“The solution is not prioritisation of general practice, the solution is greater access to the National Immunisation Program through pharmacies across Australia in all jurisdictions.

“Why should a patient in Wodonga on the Victorian side of the Murray River get access to a NIP vaccine through a community pharmacy but across the river in Albury, NSW they can’t? 

“It does not make sense and must change.

“Why should a patient have to pay any out of pocket costs for access to an NIP vaccine through a pharmacy by way of an administration fee, but not through a bulk billing GP or nurse practitioner? 

“The flu vaccination is no more magically effective when administered by one competent and suitably trained health professional over another.

“Community pharmacies simply should and must have access to the Medicare rebates for delivery of important health services like vaccinations to help reduce unnecessary out of pocket costs for patients and help further encourage take up of annual vaccination.

“This discussion should not be about prioritisation and trying to pick winners in a perceived battle of delivering patient care. 

“We are a team. It must be about offering patient-centred care as a health system in a timely and accessible way that offers patients choice, suits their needs and appropriately minimises their out of pocket costs.”

The Pharmacy Guild at a national level pointed out that Community pharmacies have vaccinated record numbers of patients against influenza this season.

It said that “after so much work and service provided by community pharmacies under difficult circumstances, it is very disappointing to see the RACGP demanding that GP practices be prioritised over pharmacies in the distribution of flu vaccines”.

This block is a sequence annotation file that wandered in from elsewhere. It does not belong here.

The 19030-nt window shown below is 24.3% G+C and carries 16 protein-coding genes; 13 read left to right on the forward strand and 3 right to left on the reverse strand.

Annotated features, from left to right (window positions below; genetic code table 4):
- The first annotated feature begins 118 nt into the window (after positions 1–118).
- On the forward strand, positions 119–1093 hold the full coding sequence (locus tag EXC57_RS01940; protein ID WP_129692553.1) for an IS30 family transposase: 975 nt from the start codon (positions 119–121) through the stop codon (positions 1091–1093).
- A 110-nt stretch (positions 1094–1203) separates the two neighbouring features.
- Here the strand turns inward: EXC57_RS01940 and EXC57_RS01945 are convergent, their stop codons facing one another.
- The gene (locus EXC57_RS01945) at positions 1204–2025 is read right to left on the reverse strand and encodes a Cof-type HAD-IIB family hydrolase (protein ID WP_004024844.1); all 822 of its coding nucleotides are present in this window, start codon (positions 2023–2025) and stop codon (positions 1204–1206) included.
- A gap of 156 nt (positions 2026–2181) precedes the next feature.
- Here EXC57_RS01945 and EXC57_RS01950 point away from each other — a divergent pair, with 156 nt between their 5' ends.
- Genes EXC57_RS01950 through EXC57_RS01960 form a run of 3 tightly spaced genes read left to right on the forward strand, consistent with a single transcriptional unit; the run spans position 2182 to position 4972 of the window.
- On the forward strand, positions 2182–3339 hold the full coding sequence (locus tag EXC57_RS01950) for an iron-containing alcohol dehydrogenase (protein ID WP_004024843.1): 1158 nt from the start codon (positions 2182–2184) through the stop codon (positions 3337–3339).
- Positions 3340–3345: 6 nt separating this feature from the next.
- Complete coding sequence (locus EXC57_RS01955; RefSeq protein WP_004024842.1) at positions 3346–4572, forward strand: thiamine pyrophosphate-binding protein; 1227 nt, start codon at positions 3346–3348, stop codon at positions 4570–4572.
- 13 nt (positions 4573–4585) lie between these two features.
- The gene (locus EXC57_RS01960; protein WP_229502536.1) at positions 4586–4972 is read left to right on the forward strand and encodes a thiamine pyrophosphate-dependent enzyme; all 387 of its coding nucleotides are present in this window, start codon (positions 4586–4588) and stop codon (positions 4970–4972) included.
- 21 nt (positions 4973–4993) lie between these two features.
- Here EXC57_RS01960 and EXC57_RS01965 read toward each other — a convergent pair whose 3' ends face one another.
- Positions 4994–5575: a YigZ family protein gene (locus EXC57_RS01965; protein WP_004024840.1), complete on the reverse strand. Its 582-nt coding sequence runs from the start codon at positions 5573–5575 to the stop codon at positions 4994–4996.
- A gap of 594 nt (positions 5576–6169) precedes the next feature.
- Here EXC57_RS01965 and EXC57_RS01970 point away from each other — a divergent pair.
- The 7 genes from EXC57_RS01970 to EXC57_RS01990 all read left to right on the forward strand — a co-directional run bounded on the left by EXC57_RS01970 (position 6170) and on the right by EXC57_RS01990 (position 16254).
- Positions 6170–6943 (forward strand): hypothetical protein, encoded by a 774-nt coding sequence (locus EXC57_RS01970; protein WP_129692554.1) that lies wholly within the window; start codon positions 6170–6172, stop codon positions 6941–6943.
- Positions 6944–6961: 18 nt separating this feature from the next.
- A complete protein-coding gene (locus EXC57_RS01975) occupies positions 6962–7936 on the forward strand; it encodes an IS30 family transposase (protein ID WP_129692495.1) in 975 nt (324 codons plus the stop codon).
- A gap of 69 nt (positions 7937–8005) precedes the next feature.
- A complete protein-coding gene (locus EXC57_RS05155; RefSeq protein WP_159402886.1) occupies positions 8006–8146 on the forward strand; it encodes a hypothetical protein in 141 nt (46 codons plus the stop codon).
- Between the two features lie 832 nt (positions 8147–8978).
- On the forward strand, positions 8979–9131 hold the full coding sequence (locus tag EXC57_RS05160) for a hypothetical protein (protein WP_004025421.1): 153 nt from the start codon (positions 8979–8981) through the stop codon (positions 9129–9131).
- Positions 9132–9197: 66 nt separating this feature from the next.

“When the Australian public are looking for collaboration and co-ordination from health professionals, the RACGP stoops to tawdry turfism,” the Guild said in a statement on Thursday.

“Rather than acknowledging the important contribution that pharmacies have made in helping increase vaccination rates in the community, the RACGP have made it all about them.”

The National President of the Pharmacy Guild of Australia, George Tambassis, said: “The fact is, it was community pharmacists and their staff who continued to turn up and keep their doors open throughout the COVID-19 pandemic, serving patients face-to-face and providing influenza vaccination.

“It is true that stock ran out in the face of unprecedented demand, but that was the case for pharmacies too, including in regional areas. Indeed, a Guild survey of Member pharmacies in the final week of April found that 64 per cent of pharmacies had run out of their pre-ordered flu vaccine stock.

“Thank goodness more vaccines are being distributed this week and into June,” Mr Tambassis said.

“The way to maximise access to vaccination for all Australians is not prioritisation of general practice, but greater access to the National Immunisation Program (NIP) through community pharmacies across Australia in all jurisdictions,” Mr Tambassis said. 

On Wednesday, Health Minister Greg Hunt said that an additional two million flu vaccines will be available from this week, bringing the total number available in 2020 to a record 18 million.

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  1. Nicholas Logan

    “The increase in pharmacy advertising is misleading patients – resulting in patients paying for the vaccine unnecessarily, getting their vaccine too early in the year, and vulnerable patients not getting the most effective vaccine,” says the RACGP.
    This is divisive rubbish. Vaccinating pharmacies spend significant time every day explaining timelines and options for flu vaccination and referring people to their GP unless it’s completely impractical.

  2. Geoffrey Timbs

    Dr Nespolon says there was no shortage of the special vaccine for over 65s- the government sourced enough, just that it came too late in his view because pharmacies somehow had priority. Pharmacies did not get the over 65 vaccine at all so it made no difference to supply to GPs. Dr N’s beef is with NIP not Pharmacies.
    The article expresses concern that patients may be vaccinated too early by pharmacies but complains GPs got vaccines too late, implying they too wanted to vaccinate early. Really grabbing at straws